So I noticed a discrepancy while reproducing these statistically. Vote-for-1 tends to be too high, and Vote-for-(n-1) tends to be too low:
(Vote-for-(n-1) is essentially Anti-plurality voting. )
These should be the same, according to him:
It is interesting to observe that the vote-for-k and vote-for-(n-k) voting systems are equally effective.
Plotting just those two, it seems to just be a consequence of Weber calculating for infinite voters vs me simulating finite numbers of voters:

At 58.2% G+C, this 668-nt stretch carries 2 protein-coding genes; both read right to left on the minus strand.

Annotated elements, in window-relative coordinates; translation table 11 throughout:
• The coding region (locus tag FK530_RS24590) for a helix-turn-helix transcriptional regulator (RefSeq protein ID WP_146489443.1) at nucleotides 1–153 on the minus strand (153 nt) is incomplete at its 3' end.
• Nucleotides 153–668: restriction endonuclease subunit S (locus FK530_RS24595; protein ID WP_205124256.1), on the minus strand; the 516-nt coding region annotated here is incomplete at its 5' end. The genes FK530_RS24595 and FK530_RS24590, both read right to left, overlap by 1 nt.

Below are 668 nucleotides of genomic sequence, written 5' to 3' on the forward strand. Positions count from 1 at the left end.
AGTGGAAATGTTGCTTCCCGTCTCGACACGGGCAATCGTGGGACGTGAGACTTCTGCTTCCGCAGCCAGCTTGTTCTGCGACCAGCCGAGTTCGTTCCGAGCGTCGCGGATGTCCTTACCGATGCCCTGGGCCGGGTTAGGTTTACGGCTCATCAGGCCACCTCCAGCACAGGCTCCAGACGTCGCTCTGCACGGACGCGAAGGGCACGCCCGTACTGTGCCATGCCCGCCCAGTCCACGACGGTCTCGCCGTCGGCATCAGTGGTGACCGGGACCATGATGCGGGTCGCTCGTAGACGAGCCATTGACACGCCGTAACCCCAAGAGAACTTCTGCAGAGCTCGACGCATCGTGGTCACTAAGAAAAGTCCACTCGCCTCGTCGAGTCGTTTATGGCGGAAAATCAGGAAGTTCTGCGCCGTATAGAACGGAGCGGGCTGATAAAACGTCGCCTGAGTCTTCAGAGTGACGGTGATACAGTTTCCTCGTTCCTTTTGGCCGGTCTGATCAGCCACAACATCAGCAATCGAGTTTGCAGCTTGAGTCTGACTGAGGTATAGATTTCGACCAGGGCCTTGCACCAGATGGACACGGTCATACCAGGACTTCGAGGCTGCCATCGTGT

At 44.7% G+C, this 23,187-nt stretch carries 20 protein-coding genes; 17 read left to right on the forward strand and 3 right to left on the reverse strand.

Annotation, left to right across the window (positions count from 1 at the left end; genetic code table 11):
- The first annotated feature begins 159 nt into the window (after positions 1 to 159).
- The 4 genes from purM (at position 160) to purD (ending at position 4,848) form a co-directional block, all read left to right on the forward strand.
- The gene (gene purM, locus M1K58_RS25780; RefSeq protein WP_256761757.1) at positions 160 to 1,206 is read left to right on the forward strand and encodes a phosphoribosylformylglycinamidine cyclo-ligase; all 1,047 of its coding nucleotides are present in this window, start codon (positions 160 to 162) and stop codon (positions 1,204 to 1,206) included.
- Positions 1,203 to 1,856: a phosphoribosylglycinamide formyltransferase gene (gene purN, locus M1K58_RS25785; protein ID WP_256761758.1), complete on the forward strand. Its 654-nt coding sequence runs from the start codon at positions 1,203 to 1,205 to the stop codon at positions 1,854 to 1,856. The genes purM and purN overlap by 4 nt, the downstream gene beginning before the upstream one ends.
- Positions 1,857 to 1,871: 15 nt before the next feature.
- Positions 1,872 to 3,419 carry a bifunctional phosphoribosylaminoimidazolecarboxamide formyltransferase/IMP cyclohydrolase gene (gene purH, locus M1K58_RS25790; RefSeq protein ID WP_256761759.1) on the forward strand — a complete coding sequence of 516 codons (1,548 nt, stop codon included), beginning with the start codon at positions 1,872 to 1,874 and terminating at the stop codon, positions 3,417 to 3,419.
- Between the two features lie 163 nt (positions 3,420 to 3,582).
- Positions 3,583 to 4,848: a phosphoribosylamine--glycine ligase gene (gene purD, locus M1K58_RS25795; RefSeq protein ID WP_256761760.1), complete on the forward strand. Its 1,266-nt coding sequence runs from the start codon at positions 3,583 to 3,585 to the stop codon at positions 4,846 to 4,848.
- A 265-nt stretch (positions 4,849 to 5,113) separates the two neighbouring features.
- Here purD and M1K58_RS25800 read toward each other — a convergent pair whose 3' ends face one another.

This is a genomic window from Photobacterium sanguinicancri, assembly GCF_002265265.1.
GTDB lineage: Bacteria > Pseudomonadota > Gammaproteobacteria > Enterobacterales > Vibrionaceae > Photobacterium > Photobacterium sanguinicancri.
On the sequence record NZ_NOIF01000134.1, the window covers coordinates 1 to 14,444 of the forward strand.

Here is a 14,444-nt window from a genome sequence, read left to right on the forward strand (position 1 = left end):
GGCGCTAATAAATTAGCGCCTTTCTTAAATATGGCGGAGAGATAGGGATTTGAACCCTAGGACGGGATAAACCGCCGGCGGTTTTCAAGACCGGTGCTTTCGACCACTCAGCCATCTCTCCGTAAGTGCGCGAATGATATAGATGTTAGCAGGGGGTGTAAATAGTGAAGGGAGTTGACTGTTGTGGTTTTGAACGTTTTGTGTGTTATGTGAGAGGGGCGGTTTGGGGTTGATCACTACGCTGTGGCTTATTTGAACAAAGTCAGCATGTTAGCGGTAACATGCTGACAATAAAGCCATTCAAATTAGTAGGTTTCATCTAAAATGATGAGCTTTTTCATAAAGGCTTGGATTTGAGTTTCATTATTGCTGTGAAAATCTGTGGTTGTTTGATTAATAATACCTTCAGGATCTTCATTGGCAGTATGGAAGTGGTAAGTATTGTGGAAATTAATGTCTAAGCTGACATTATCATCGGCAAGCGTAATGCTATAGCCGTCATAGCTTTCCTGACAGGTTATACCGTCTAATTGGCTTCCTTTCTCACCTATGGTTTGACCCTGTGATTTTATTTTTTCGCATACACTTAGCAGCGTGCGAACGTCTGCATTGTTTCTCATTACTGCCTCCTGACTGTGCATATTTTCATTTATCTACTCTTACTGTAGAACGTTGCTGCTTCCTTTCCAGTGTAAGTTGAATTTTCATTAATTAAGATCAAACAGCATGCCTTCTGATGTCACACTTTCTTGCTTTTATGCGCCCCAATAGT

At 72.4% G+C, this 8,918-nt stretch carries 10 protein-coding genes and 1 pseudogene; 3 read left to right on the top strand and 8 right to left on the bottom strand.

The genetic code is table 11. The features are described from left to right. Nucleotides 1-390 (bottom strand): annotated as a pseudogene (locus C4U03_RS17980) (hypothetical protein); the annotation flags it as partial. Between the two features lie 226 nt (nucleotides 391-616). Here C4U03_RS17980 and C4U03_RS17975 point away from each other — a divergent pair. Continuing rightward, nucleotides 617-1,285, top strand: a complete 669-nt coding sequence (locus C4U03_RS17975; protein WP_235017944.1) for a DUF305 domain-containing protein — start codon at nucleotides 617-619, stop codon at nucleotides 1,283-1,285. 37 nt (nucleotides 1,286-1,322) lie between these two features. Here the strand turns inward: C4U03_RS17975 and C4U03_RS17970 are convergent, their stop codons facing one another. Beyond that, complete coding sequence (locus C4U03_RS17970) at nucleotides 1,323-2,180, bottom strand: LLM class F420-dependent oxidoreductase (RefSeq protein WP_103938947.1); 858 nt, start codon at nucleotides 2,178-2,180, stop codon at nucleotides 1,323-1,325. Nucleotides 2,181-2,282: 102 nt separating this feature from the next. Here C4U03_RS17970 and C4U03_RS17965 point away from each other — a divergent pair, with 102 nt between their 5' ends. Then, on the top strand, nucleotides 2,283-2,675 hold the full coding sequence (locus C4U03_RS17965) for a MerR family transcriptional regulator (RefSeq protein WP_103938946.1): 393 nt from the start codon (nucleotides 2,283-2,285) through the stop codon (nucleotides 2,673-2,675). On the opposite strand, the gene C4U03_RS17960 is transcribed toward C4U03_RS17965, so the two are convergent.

10 voters, 100,000 iterations:
100 voters, 100,000 iterations:
1,000 voters, 100,000 iterations:
100,000 voters, 100,000 iterations (took 3 hours):
(Standard and Vote-for-1 are the same thing, but implemented differently, so I was plotting both to make sure there wasn't a bug in one.)
I don't really understand why this happens, but good to keep in mind that number of voters does matter in these kinds of simulations.